Long-delayed fitness center project at former market nears completion
By Suzanne Carlson
VERNON — The Shoppes at Eastview, the retail plaza at 425 Talcottville Road that’s been vacant since 1991, is set to become the new location for a Cardio Express fitness center thanks to an abatement offered the owner on future tax increases.
Economic Development Coordinator Shaun W. Gately said that he expects property owner Peter Rusconi to meet the Jan. 1 deadline to get a certificate of occupancy required by the Town Council when they approved the abatement in July.
“I’m anticipating that everything will be OK. I’ve been checking in periodically for the past three months or so, and it’s been steady progress,” Gately said, adding that building owners have an inspection scheduled Thursday.
Under the agreement with the council Rusconi and business associates will receive a 50 percent reduction off any increased assessment in the first four years, followed by a 25 percent reduction off any tax increase for the final three years of the seven-year deal, Gately said.
The agreement will only benefit the property owners if taxes increase over the next seven years, and Gately said the abatement is a way for developers to convince investors that a project can stand the test of time.
“This allows for banks to say, ‘Okay, the project isn’t going to go underwater because the town’s going to raise the taxes.’ It gives them some additional cash flow, if they know that there’s something there,” Gately said.
The abatements must follow restrictions codified in state law, but essentially, “the larger the investment, the greater advantage to the applicant,” he added.
A former A&P supermarket, the Heartland Food Warehouse opened in the 39,400-square foot plaza in Nov. 1978 and closed its doors in April 1991, leaving the property a vacant, blighted eyesore for years.
Cardio Express, which is currently located at 234 Talcottville Road, will serve as an anchor for other businesses the town is hoping to attract to the plaza, Gately said.
It’s not known precisely when the new location will open, but Gately said Rusconi expects to be ready a few weeks after the New Year.
For a decade, the property has suffered from numerous setbacks, with developers and state transportation officials blaming each other for the delays.
In 2008, for example, Rusconi, who purchased the property from a Massachusetts company in 2006, said he planned to move Cardio Express into the building by the end of the year, and Gately said that a number of factors held up progress for a frustratingly long time.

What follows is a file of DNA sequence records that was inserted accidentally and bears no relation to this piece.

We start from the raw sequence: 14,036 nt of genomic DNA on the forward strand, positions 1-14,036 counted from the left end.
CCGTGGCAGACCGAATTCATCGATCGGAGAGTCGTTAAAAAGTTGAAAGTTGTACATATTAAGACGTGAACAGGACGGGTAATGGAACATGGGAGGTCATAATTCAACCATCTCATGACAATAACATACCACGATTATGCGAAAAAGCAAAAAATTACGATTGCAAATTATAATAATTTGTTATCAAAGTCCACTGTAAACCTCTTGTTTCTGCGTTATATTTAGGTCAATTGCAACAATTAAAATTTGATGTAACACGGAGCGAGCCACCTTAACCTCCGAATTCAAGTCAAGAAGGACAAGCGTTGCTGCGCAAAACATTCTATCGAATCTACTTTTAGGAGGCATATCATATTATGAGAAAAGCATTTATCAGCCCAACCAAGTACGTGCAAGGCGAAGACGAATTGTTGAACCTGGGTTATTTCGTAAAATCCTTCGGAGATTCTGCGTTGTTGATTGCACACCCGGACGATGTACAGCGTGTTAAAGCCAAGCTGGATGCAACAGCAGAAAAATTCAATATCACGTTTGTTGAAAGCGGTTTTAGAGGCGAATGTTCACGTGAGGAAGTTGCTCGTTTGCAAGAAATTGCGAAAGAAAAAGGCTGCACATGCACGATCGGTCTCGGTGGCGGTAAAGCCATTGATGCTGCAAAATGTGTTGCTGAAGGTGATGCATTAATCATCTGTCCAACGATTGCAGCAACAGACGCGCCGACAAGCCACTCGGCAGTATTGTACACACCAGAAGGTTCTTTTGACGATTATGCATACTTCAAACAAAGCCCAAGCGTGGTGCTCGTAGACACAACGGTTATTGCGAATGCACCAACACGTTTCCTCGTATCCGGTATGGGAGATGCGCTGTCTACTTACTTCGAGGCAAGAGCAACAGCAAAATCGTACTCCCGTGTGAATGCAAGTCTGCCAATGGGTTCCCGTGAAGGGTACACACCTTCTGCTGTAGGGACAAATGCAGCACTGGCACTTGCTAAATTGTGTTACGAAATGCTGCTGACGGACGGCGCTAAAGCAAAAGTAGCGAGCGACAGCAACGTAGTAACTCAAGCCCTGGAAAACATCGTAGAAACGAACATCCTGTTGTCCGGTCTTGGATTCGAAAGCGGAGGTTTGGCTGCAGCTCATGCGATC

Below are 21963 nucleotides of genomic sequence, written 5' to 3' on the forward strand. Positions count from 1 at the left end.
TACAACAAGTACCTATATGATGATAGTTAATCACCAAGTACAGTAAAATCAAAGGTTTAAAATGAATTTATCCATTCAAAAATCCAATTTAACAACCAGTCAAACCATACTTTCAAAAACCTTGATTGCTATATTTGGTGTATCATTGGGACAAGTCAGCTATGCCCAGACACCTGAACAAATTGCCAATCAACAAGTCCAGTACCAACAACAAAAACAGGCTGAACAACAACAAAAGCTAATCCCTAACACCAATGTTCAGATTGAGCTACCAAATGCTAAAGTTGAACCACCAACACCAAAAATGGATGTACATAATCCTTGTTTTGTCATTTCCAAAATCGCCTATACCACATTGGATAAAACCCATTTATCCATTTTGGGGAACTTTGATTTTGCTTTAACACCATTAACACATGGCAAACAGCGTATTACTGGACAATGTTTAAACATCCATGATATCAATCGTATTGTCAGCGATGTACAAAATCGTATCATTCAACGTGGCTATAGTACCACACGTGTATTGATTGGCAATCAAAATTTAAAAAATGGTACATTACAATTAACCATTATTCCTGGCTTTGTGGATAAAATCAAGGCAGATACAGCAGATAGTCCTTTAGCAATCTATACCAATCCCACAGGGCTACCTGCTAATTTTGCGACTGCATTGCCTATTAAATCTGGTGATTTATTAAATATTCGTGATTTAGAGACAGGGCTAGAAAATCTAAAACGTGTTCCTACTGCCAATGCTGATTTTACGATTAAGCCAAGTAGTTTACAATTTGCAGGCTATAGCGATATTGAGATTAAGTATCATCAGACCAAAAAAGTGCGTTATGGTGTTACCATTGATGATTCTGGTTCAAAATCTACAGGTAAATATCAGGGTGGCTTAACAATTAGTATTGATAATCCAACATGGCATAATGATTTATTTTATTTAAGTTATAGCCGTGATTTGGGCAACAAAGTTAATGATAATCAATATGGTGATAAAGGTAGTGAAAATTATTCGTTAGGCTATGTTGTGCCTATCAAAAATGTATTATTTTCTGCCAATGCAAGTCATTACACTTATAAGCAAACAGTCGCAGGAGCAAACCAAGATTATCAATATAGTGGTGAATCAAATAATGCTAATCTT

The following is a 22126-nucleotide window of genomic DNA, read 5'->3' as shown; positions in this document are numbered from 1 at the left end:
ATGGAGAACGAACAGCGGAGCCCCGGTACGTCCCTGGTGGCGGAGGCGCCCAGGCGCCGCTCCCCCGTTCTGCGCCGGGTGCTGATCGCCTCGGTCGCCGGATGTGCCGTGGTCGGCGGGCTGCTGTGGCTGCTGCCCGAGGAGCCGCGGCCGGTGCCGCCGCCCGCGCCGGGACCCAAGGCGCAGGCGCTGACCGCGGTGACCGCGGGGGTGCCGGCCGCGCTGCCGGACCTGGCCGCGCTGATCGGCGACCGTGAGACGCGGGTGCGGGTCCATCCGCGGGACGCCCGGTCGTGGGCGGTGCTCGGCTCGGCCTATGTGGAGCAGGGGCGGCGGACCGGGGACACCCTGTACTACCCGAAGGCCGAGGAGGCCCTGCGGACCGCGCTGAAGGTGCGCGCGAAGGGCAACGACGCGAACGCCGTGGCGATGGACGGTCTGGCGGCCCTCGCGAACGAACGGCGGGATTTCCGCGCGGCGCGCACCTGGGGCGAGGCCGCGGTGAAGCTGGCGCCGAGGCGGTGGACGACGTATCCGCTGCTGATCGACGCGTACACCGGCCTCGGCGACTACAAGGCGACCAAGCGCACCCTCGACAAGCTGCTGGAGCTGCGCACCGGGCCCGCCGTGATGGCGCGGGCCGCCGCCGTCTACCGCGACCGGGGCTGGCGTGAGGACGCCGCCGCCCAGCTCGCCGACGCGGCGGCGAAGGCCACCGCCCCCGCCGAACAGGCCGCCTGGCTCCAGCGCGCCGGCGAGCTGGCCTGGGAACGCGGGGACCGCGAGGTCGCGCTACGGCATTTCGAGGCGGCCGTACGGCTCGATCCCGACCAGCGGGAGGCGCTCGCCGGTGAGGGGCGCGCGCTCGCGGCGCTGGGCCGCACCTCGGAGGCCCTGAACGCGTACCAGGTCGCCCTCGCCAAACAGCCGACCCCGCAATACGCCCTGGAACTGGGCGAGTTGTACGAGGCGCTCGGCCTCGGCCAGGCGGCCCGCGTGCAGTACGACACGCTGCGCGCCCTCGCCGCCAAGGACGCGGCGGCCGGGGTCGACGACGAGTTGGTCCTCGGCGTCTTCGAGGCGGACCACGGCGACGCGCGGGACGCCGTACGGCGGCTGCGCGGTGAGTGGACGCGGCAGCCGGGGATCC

“There were a number of conditions that prevented him from finishing it. The economy, financing, I could go on,” Gately said.
Surrounding towns such as South Windsor have long used tax abatements to woo businesses, and Gately said Vernon began using the abatements allowed under state law this fall in an effort to level the playing field.
“Every community has its strengths and weaknesses, and all things being equal, Vernon is in a fantastic location: it’s right on the highway, it has great access to the Massachusetts Turnpike, I-84, 91, 291, so it has something other towns do not,” Gately said. “However, if another town has a stronger abatement than we have, maybe that’s an equalizer.”
While there are no local ordinances or regulations addressing the abatements, Gately said he established a set of guidelines available on the town assessor’s website in an effort to let businesses know what options were available to them in Vernon, though no company has benefited from them to date.
There have been many inquiries about whether Vernon has tax abatements, “yet no one has applied for them,” Gately said. “It’s not something that’s going to catapult us to the top, it’s something that will put us on an even plane.”
Every project that may qualify for tax abatement must receive approval from the Town Council, Gately said, but developers will know what to expect based on the guidelines he has presented.
“Uncertainty is not our friend, so we’d like things to be as clear as possible,” he said.
If for some reason Cardio Express does not meet the Jan. 1 deadline, the council will review the project and decide whether to grant an extension, he added.
For the future, Gately said it’s up to the council to determine whether tax abatements are appropriate on a case by case basis, but the incentives have practically become a necessity for towns looking to develop their economy.
“We all wish there were no abatements, there were no incentives,” Gately said. “Unfortunately, as soon as there’s one incentive and someone takes advantage of it, then everyone else has to keep up.”
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